Swedish Author Tove Alsterdal has written a riveting mystery novel, “We Know You Remember,” that is a worthy addition to the series of novels by terrific Swedish authors that have captured the attention and praise of mystery lovers all over the world. The plot structure of this memorable work is brilliantly conceived and executed, and the development of an array of fascinating characters is impressive. As a matter of fact, the novel is as much a profound psychological study as it is a clever police procedural.

Continue reading

‘Willodeen’ by Katherine Applegate; because Nature knows more than we do

Willodeen by Katherine Applegate

Award-winning author Katherine Applegate’s last series, “Endling,” was about the near-extinction of a species. In her newest magical novel, “Willodeen,” she presents an alternative world with strange, exotic creatures. As in our own world, some creatures in this magical one are cute, and others are not only ugly; they smell atrocious. They are called screechers because of the sound they make at night. Main character and first person narrator Willodeen and her father had enjoyed watching them — from a distance — because if you get too close to them, you smell, too. They both loved creatures, and the yard of their cottage was filled with domestic animals and wild ones, like the “ancient river otter who could no longer swim.” Together, Willodeen and her father observed nature and enjoyed watching animals, both ugly and beautiful, until one of the ever-increasing fire events destroyed Willodeen’s house and killed everyone in her family but her.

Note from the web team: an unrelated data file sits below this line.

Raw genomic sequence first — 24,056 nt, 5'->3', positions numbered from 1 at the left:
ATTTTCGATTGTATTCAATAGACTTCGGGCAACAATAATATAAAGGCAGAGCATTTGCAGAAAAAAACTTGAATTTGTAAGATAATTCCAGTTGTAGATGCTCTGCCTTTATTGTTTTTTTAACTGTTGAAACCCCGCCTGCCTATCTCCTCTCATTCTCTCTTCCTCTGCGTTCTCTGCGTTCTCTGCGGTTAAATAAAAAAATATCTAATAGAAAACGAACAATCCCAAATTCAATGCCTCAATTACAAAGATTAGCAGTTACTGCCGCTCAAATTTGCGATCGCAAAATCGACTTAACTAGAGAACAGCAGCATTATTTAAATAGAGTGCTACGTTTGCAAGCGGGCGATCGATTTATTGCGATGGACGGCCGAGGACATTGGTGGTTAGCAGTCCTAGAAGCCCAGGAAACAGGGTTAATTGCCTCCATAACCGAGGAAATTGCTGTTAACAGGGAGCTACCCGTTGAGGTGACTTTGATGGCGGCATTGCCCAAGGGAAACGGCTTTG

Continue reading

‘Pony’ by R. J. Palacio is a superb new novel about devotion

Pony by R.J. Palacio

While the plot of “Pony” by R. J. Palacio reminded me a bit of another middle grade book about a pony, “Some Kind of Courage” by Dan Gemeinhart, the stories are quite different apart from being historical fiction with both boys having a horse that they love dearly. Each story is beautiful in its own right, and “Pony” is one that will not be quickly forgotten. In “Pony,” Palacio forces us to think about love, loss, and the connections that bind us to each other.

Continue reading